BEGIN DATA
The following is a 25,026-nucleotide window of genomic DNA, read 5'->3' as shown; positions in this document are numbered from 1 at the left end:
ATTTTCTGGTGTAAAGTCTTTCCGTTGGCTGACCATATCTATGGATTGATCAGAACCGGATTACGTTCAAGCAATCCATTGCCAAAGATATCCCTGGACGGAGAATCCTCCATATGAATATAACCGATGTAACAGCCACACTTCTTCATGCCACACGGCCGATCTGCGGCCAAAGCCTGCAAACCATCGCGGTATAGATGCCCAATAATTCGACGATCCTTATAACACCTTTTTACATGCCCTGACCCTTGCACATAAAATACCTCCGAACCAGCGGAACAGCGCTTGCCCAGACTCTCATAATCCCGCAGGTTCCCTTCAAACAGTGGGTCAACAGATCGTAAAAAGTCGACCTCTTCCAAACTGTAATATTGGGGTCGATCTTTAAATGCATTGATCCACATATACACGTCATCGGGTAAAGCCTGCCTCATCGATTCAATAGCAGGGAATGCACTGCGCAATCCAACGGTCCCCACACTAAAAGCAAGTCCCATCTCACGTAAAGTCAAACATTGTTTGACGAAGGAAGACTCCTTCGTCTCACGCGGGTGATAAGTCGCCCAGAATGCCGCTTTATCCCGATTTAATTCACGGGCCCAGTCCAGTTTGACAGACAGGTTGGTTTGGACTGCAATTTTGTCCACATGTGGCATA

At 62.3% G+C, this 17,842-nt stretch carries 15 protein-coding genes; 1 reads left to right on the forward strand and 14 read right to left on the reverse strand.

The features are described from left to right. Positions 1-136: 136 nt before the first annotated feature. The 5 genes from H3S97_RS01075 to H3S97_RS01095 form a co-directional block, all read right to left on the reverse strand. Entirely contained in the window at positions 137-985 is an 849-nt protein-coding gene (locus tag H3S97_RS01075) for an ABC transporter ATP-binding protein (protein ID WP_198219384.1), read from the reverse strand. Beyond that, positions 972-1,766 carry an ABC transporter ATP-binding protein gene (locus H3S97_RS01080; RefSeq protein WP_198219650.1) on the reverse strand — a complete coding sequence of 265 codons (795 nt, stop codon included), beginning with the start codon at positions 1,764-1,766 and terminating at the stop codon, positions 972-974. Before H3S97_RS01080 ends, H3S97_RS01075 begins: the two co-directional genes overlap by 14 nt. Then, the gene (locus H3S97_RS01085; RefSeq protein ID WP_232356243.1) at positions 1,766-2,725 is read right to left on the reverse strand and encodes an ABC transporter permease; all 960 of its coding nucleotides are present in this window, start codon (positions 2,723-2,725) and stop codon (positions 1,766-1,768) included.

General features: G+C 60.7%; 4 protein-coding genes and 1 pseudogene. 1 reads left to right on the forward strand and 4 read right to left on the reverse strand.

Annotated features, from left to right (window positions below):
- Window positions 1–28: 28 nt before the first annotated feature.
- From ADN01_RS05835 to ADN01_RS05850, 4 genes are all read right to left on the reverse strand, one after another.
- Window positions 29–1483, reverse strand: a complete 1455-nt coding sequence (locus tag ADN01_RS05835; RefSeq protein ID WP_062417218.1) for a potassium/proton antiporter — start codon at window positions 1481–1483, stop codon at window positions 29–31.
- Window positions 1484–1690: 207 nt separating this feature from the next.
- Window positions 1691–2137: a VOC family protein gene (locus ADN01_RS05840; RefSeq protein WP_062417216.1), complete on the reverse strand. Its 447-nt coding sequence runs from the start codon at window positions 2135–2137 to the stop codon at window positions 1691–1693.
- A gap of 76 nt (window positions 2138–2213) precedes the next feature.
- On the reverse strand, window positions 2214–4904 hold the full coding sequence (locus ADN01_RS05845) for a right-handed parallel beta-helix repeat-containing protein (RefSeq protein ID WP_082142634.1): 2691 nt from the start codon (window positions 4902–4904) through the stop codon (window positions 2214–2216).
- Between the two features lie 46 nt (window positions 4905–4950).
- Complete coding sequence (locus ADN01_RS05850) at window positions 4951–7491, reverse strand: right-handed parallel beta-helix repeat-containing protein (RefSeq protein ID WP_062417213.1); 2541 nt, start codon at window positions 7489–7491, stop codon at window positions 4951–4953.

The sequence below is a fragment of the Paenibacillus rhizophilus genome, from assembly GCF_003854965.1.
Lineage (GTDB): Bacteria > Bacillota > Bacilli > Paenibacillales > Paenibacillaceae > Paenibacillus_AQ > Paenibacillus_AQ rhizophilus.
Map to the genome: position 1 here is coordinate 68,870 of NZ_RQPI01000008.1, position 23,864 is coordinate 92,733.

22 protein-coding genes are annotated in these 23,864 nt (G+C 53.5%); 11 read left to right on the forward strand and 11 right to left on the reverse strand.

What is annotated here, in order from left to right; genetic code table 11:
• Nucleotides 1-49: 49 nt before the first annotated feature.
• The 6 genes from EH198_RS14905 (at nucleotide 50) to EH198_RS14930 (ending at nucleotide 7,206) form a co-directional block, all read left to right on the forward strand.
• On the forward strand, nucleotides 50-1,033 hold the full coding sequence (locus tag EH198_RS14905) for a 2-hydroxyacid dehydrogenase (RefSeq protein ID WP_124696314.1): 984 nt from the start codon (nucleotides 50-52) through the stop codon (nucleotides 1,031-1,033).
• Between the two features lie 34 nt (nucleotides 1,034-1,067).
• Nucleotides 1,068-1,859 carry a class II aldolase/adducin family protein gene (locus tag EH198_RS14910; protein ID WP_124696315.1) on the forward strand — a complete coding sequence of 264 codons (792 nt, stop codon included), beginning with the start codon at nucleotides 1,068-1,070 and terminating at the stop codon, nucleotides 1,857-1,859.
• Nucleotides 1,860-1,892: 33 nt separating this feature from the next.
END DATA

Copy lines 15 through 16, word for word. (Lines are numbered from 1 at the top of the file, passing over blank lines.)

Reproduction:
- Complete coding sequence (locus ADN01_RS05850) at window positions 4951–7491, reverse strand: right-handed parallel beta-helix repeat-containing protein (RefSeq protein ID WP_062417213.1); 2541 nt, start codon at window positions 7489–7491, stop codon at window positions 4951–4953.

The sequence below is a fragment of the Paenibacillus rhizophilus genome, from assembly GCF_003854965.1.